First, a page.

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Drug developed to treat ‘most aggressive’ form of lung cancer
By thinkSPAIN Team Sat, Mar 23, 2019
RESEARCHERS in Barcelona have developed a drug which inhibits the key gene in most types of cancerous tumour and which is very active in generating the most aggressive form of lung cancer.
The team at the Vall d’Hebron Oncology Institute (VHIO) has tested the medication, Omomyc, successfully on mice and are hoping to start the first phase of clinical trials on humans in 2020.
Taken in the form of a nasal spray but also suitable for intravenous administration – via drip or injection - Omomyc is ‘well-tolerated’, reduces the size and severity of tumours and blocks their growth, according to the team.
It is suitable for use in non-microcytic lung cancer, the subtype which is most aggressive and has the highest mortality rate, both in men and women.
Led by Dr Laura Soucek, researcher at the Anti-Tumour Therapy in Mice Modelling Group within the VHIO and co-founder and executive director of Peptomyc, S.L., the team says the key gene in the development of most tumours and specifically in the worst form of lung cancer is known as Myc, but that until now, no gene-inhibitor had been found which worked effectively against it.
Dr Soucek has been developing her idea of creating a Myc-inhibitor for 20 years, and has now helped to develop Omomyc, a transgene which does not cause adverse effects and has now been turned into a pharmaceutical drug suitable for administration.
Her team has managed to produce Omomyc in mini-protein form, and in injecting it into the veins of mice or administering it via the nose, they found it stopped tumour growth – a discovery that could allow the researchers to extend it to treat other types of cancer, including those which have metastasised.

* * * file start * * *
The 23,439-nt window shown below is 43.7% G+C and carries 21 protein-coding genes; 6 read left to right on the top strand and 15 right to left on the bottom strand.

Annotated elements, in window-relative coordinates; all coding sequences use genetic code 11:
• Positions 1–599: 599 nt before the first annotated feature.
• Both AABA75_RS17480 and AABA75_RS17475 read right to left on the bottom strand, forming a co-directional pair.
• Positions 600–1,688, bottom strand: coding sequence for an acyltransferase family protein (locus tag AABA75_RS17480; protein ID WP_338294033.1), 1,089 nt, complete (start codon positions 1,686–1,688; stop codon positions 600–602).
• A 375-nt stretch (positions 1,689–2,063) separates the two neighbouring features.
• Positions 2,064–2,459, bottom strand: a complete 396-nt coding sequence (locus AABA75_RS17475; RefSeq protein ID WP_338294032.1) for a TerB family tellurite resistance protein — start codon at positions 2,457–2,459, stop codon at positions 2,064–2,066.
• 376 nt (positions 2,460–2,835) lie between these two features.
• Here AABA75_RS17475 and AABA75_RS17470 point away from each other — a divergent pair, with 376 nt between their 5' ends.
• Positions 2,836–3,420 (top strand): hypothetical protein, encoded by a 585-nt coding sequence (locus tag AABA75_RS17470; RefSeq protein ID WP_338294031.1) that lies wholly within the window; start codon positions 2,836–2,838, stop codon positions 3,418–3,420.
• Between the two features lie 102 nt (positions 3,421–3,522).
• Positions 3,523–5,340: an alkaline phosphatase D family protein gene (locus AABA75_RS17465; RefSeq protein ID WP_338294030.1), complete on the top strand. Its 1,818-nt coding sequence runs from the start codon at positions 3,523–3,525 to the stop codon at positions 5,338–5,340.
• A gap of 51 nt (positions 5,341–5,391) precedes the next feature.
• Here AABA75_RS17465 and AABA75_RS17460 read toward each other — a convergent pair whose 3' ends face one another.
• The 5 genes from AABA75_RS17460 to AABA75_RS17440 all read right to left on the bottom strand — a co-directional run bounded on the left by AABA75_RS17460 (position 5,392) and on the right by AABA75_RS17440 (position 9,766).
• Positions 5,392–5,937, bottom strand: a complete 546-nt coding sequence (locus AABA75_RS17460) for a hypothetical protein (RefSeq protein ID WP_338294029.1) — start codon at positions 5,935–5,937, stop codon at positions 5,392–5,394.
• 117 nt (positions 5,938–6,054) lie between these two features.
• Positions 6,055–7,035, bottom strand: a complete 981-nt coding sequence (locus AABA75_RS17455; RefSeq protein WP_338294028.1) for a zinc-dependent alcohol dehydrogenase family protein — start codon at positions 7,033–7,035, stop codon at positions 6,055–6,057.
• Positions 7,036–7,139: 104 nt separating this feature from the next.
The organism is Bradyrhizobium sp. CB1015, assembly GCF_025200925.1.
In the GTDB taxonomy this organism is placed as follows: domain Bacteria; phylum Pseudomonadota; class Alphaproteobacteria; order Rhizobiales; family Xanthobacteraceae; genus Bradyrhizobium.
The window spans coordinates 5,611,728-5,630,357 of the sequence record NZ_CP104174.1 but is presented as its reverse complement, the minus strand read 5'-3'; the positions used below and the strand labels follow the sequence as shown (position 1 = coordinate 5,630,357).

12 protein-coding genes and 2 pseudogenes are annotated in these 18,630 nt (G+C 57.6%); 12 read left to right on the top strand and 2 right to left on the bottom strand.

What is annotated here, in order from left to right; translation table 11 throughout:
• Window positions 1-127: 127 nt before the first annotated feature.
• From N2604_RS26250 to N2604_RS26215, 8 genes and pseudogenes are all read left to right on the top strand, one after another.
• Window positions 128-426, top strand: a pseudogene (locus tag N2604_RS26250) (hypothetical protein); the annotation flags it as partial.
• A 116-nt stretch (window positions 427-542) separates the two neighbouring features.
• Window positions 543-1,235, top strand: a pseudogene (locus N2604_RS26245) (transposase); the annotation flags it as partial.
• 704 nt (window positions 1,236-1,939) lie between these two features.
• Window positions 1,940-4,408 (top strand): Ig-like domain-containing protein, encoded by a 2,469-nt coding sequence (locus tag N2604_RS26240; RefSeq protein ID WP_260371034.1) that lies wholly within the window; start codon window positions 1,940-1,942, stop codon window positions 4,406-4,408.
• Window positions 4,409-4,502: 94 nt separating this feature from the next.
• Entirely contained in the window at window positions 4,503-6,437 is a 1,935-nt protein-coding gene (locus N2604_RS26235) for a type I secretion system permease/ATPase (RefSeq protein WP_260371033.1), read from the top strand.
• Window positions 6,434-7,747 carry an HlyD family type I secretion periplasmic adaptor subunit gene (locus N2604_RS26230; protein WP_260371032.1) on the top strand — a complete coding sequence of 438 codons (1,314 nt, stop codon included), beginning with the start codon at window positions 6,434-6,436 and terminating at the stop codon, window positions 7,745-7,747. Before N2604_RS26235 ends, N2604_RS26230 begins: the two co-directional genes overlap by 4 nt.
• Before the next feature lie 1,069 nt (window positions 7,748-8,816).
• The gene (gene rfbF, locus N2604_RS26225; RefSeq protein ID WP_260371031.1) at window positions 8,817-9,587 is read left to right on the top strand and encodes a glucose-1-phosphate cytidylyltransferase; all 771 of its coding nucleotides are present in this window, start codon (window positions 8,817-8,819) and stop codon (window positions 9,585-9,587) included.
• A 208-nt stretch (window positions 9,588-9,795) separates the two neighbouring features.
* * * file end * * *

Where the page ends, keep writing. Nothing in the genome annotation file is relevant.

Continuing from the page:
Myc is involved in cell division and multiplication, metabolism and immune system response, whilst its newly-created inhibitor has the potential to attack the cancer cells – firstly by blocking spread and limiting growth, secondly by acting on glucose and fat metabolism which contributes to ‘feeding’ the cancerous cells, and thirdly, by stimulating the immune system to detect and attack them.
The research also combined administering Omomyc jointly with the drug Paclitaxel, the standard treatment for lung cancer, and found it did not create any additional side-effects nor ‘argue’ with Paclitaxel – and the two together achieved a greater reduction in tumour growth than either one individually, prolonging survival in mice.
Additionally, the drug was found to be capable of ‘recruiting’ tumour cells from the immune system within the nucleus of the tumour, opening the door to new lines of research – combining Omomyc with immunotherapy, a new strategic treatment which is starting to show great potential with different types of cancer.
The group is now increasing production and purification of the Omomyc mini-protein at industrial level to be able to treat humans in clinical trials, which it hopes to start next year, according to the author of the report, Marie-Eve Beaulieu, published in the magazine Science Translational Medicine.
Photograph of two of the researchers in their laboratory, taken by the Vall d’Hebron Campus
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